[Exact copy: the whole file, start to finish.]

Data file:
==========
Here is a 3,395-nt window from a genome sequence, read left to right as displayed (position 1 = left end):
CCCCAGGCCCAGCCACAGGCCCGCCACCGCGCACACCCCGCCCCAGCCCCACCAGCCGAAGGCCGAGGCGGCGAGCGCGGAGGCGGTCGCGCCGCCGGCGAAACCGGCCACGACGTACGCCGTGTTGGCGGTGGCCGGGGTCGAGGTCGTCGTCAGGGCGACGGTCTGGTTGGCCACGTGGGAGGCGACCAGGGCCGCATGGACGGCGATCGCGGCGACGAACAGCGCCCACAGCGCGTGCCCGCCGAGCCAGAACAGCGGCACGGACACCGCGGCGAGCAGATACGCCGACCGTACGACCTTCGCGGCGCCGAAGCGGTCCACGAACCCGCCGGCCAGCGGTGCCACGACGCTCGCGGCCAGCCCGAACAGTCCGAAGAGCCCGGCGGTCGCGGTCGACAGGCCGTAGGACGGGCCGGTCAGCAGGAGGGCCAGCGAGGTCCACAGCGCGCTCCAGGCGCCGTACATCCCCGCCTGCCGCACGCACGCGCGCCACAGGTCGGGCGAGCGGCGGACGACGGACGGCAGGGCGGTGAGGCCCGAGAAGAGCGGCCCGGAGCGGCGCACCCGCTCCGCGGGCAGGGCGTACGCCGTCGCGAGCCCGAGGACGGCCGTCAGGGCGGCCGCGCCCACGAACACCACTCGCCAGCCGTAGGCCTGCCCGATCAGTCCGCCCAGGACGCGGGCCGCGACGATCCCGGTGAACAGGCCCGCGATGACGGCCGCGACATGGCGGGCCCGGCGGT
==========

Here is a 3,395-nt window from a genome sequence, read left to right as displayed (position 1 = left end):
CCCCAGGCCCAGCCACAGGCCCGCCACCGCGCACACCCCGCCCCAGCCCCACCAGCCGAAGGCCGAGGCGGCGAGCGCGGAGGCGGTCGCGCCGCCGGCGAAACCGGCCACGACGTACGCCGTGTTGGCGGTGGCCGGGGTCGAGGTCGTCGTCAGGGCGACGGTCTGGTTGGCCACGTGGGAGGCGACCAGGGCCGCATGGACGGCGATCGCGGCGACGAACAGCGCCCACAGCGCGTGCCCGCCGAGCCAGAACAGCGGCACGGACACCGCGGCGAGCAGATACGCCGACCGTACGACCTTCGCGGCGCCGAAGCGGTCCACGAACCCGCCGGCCAGCGGTGCCACGACGCTCGCGGCCAGCCCGAACAGTCCGAAGAGCCCGGCGGTCGCGGTCGACAGGCCGTAGGACGGGCCGGTCAGCAGGAGGGCCAGCGAGGTCCACAGCGCGCTCCAGGCGCCGTACATCCCCGCCTGCCGCACGCACGCGCGCCACAGGTCGGGCGAGCGGCGGACGACGGACGGCAGGGCGGTGAGGCCCGAGAAGAGCGGCCCGGAGCGGCGCACCCGCTCCGCGGGCAGGGCGTACGCCGTCGCGAGCCCGAGGACGGCCGTCAGGGCGGCCGCGCCCACGAACACCACTCGCCAGCCGTAGGCCTGCCCGATCAGTCCGCCCAGGACGCGGGCCGCGACGATCCCGGTGAACAGGCCCGCGATGACGGCCGCGACATGGCGGGCCCGGCGGT